Due to Falling Sales in China, Nissan Lowers Forecast

The annual forecast for profit was cut by Nissan officials by 20%. Nissan said sales in China have been plummeting following the territorial dispute between the second largest economy in the world and Japan. The automaker, based in Yokohama, Japan joined both Toyota and Honda in suffering from falling demand because of a boycott by consumers over two islands called Diaoyu and Senkaku.

The full year profit forecast for Nissan was cut by one fifth to $4 billion, which reflects on its dependence in just one market for close to 25% of its sales. October sales numbers revealed the scale of the problem due to the boycott.

Sales in October showed 64,300 vehicles had been sold, which was a drop of over 41% from the same month one year ago. Honda and Toyota also reported sales slumps in China of 41% and 49% respectively during September.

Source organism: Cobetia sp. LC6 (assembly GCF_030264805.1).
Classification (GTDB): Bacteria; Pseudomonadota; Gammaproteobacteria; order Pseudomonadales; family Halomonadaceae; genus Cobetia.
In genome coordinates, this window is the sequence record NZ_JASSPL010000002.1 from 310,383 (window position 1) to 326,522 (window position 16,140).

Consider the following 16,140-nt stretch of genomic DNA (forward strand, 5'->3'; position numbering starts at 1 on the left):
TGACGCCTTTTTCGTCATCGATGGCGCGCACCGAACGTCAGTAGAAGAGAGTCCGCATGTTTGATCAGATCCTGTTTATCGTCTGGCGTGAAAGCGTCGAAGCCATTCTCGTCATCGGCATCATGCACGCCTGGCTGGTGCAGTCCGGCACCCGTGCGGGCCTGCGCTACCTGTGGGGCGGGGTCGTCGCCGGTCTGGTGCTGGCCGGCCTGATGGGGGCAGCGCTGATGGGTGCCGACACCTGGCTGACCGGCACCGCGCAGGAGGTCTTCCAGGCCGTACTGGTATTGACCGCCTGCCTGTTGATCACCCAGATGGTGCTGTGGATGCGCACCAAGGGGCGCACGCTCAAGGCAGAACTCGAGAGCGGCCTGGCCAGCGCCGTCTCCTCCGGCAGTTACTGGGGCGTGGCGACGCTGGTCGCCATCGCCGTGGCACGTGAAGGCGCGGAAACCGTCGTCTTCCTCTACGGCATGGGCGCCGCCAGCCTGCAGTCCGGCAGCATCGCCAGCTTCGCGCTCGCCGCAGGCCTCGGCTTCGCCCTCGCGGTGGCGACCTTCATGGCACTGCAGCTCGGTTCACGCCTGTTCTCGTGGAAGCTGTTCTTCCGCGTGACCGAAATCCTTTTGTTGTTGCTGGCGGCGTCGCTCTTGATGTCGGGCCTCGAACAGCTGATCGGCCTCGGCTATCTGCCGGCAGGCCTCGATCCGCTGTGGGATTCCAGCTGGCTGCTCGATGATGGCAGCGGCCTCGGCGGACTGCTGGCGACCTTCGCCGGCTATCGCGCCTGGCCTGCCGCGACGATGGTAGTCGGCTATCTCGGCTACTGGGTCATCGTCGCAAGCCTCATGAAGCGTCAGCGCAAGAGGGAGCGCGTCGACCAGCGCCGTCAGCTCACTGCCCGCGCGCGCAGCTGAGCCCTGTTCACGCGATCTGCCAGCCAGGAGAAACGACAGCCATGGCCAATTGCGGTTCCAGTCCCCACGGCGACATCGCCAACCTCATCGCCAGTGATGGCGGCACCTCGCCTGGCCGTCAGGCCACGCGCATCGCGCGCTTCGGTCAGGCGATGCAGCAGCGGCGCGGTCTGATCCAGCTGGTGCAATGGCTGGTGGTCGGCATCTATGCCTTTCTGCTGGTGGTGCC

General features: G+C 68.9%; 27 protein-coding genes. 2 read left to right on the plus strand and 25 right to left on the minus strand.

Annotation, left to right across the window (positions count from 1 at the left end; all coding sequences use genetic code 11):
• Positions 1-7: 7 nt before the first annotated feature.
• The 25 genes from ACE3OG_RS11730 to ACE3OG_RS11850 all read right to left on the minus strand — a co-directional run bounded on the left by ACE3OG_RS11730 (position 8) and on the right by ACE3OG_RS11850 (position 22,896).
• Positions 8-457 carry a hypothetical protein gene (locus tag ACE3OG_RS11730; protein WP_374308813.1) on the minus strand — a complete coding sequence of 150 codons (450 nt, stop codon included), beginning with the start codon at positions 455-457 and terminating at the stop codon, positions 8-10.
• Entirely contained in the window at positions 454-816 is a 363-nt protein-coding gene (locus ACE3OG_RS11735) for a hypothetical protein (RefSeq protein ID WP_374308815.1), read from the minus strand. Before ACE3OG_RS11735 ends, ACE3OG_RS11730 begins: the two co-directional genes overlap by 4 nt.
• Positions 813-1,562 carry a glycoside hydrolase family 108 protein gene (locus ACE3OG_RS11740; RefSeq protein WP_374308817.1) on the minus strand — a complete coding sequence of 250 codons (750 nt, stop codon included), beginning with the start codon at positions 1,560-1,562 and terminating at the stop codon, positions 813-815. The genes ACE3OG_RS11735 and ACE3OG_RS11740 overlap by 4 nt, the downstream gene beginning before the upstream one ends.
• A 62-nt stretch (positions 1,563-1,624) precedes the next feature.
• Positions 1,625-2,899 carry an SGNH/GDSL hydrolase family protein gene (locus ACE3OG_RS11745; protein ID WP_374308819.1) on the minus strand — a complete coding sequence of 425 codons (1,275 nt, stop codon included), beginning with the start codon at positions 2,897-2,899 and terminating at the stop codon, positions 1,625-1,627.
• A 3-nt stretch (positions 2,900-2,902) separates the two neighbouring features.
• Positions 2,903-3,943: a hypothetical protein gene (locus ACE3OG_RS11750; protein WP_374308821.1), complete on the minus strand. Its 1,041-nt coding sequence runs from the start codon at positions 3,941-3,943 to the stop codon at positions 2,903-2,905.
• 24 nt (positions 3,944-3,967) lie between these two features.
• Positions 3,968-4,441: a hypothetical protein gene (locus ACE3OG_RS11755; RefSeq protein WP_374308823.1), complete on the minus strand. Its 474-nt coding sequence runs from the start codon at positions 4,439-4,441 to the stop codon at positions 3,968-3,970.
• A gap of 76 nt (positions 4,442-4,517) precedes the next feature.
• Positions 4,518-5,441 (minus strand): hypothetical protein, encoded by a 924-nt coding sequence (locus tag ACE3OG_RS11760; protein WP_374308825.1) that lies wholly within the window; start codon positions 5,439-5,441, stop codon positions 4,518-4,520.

Nissan, along with cutting its profit forecast for a full year also trimmed its sales forecast for the year, as it estimated that China sales would be 1.175 million vehicles during 2012 or 175,000 less than previously thought.

Nissan predicted sales globally to be 5.08 million vehicles through March 2013, which is down from the original prediction of 5.35 million. However, Nissan said some signs of revival were taking place in China, which is now the largest car market in the world surpassing the United States.

BMW in Germany said that the increasing demand in China for luxury autos, which is also a boon for carmakers in the UK, had helped to offset the weak performance in Europe during the third quarter between July and September.

 

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